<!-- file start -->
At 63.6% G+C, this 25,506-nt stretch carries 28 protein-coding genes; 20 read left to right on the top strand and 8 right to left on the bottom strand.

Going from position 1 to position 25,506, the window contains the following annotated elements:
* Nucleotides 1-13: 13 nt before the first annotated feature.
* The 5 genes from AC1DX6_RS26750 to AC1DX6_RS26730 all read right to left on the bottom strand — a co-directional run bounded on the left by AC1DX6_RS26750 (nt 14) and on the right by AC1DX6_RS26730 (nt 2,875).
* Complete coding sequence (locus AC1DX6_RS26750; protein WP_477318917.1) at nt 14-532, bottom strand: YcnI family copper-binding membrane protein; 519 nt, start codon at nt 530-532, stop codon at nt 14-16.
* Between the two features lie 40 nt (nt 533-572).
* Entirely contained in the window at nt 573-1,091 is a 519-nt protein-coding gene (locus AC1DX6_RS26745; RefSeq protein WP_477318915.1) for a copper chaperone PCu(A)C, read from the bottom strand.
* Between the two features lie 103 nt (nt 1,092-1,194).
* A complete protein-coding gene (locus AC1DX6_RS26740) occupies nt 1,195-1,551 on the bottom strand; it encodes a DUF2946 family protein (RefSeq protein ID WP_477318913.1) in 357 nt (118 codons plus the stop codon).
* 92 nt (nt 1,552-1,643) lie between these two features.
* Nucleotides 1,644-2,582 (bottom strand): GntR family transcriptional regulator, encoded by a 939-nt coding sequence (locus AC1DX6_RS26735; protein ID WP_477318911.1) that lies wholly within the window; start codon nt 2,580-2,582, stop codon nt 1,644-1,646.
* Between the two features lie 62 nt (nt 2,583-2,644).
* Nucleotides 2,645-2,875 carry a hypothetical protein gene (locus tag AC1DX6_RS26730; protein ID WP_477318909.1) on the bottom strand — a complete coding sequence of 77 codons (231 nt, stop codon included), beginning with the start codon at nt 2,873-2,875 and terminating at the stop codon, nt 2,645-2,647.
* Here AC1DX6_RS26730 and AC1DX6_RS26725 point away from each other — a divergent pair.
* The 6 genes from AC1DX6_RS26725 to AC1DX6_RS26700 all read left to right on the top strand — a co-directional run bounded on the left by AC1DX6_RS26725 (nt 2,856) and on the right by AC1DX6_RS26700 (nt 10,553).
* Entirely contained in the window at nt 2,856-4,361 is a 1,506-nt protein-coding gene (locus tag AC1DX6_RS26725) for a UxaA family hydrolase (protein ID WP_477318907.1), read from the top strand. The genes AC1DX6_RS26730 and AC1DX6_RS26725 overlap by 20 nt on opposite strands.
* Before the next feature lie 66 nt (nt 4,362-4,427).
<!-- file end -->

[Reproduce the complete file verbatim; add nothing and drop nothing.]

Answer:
At 63.6% G+C, this 25,506-nt stretch carries 28 protein-coding genes; 20 read left to right on the top strand and 8 right to left on the bottom strand.

Going from position 1 to position 25,506, the window contains the following annotated elements:
* Nucleotides 1-13: 13 nt before the first annotated feature.
* The 5 genes from AC1DX6_RS26750 to AC1DX6_RS26730 all read right to left on the bottom strand — a co-directional run bounded on the left by AC1DX6_RS26750 (nt 14) and on the right by AC1DX6_RS26730 (nt 2,875).
* Complete coding sequence (locus AC1DX6_RS26750; protein WP_477318917.1) at nt 14-532, bottom strand: YcnI family copper-binding membrane protein; 519 nt, start codon at nt 530-532, stop codon at nt 14-16.
* Between the two features lie 40 nt (nt 533-572).
* Entirely contained in the window at nt 573-1,091 is a 519-nt protein-coding gene (locus AC1DX6_RS26745; RefSeq protein WP_477318915.1) for a copper chaperone PCu(A)C, read from the bottom strand.
* Between the two features lie 103 nt (nt 1,092-1,194).
* A complete protein-coding gene (locus AC1DX6_RS26740) occupies nt 1,195-1,551 on the bottom strand; it encodes a DUF2946 family protein (RefSeq protein ID WP_477318913.1) in 357 nt (118 codons plus the stop codon).
* 92 nt (nt 1,552-1,643) lie between these two features.
* Nucleotides 1,644-2,582 (bottom strand): GntR family transcriptional regulator, encoded by a 939-nt coding sequence (locus AC1DX6_RS26735; protein ID WP_477318911.1) that lies wholly within the window; start codon nt 2,580-2,582, stop codon nt 1,644-1,646.
* Between the two features lie 62 nt (nt 2,583-2,644).
* Nucleotides 2,645-2,875 carry a hypothetical protein gene (locus tag AC1DX6_RS26730; protein ID WP_477318909.1) on the bottom strand — a complete coding sequence of 77 codons (231 nt, stop codon included), beginning with the start codon at nt 2,873-2,875 and terminating at the stop codon, nt 2,645-2,647.
* Here AC1DX6_RS26730 and AC1DX6_RS26725 point away from each other — a divergent pair.
* The 6 genes from AC1DX6_RS26725 to AC1DX6_RS26700 all read left to right on the top strand — a co-directional run bounded on the left by AC1DX6_RS26725 (nt 2,856) and on the right by AC1DX6_RS26700 (nt 10,553).
* Entirely contained in the window at nt 2,856-4,361 is a 1,506-nt protein-coding gene (locus tag AC1DX6_RS26725) for a UxaA family hydrolase (protein ID WP_477318907.1), read from the top strand. The genes AC1DX6_RS26730 and AC1DX6_RS26725 overlap by 20 nt on opposite strands.
* Before the next feature lie 66 nt (nt 4,362-4,427).